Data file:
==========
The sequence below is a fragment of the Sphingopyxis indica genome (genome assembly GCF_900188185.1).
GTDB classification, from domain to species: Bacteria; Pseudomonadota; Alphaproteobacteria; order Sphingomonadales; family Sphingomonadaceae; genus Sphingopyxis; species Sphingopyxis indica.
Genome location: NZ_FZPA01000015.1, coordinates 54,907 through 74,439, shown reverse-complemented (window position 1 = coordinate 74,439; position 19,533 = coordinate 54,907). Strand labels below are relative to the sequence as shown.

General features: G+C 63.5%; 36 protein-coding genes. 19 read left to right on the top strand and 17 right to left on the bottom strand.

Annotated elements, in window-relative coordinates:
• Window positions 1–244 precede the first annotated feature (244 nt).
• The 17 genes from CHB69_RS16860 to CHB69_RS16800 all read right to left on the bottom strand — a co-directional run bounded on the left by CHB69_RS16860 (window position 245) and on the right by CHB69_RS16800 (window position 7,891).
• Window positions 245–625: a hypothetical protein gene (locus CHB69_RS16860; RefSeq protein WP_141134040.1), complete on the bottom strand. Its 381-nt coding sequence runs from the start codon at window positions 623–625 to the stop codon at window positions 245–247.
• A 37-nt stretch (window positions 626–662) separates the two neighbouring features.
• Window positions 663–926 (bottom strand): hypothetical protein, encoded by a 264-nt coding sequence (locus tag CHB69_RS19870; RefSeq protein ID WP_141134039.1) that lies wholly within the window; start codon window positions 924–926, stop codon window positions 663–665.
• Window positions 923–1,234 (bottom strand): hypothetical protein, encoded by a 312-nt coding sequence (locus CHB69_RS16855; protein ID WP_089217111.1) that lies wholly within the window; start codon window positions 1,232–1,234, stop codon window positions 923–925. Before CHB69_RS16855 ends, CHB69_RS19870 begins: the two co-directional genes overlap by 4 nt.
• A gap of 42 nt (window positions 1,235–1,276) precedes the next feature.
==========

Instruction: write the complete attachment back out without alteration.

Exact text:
The sequence below is a fragment of the Sphingopyxis indica genome (genome assembly GCF_900188185.1).
GTDB classification, from domain to species: Bacteria; Pseudomonadota; Alphaproteobacteria; order Sphingomonadales; family Sphingomonadaceae; genus Sphingopyxis; species Sphingopyxis indica.
Genome location: NZ_FZPA01000015.1, coordinates 54,907 through 74,439, shown reverse-complemented (window position 1 = coordinate 74,439; position 19,533 = coordinate 54,907). Strand labels below are relative to the sequence as shown.

General features: G+C 63.5%; 36 protein-coding genes. 19 read left to right on the top strand and 17 right to left on the bottom strand.

Annotated elements, in window-relative coordinates:
• Window positions 1–244 precede the first annotated feature (244 nt).
• The 17 genes from CHB69_RS16860 to CHB69_RS16800 all read right to left on the bottom strand — a co-directional run bounded on the left by CHB69_RS16860 (window position 245) and on the right by CHB69_RS16800 (window position 7,891).
• Window positions 245–625: a hypothetical protein gene (locus CHB69_RS16860; RefSeq protein WP_141134040.1), complete on the bottom strand. Its 381-nt coding sequence runs from the start codon at window positions 623–625 to the stop codon at window positions 245–247.
• A 37-nt stretch (window positions 626–662) separates the two neighbouring features.
• Window positions 663–926 (bottom strand): hypothetical protein, encoded by a 264-nt coding sequence (locus tag CHB69_RS19870; RefSeq protein ID WP_141134039.1) that lies wholly within the window; start codon window positions 924–926, stop codon window positions 663–665.
• Window positions 923–1,234 (bottom strand): hypothetical protein, encoded by a 312-nt coding sequence (locus CHB69_RS16855; protein ID WP_089217111.1) that lies wholly within the window; start codon window positions 1,232–1,234, stop codon window positions 923–925. Before CHB69_RS16855 ends, CHB69_RS19870 begins: the two co-directional genes overlap by 4 nt.
• A gap of 42 nt (window positions 1,235–1,276) precedes the next feature.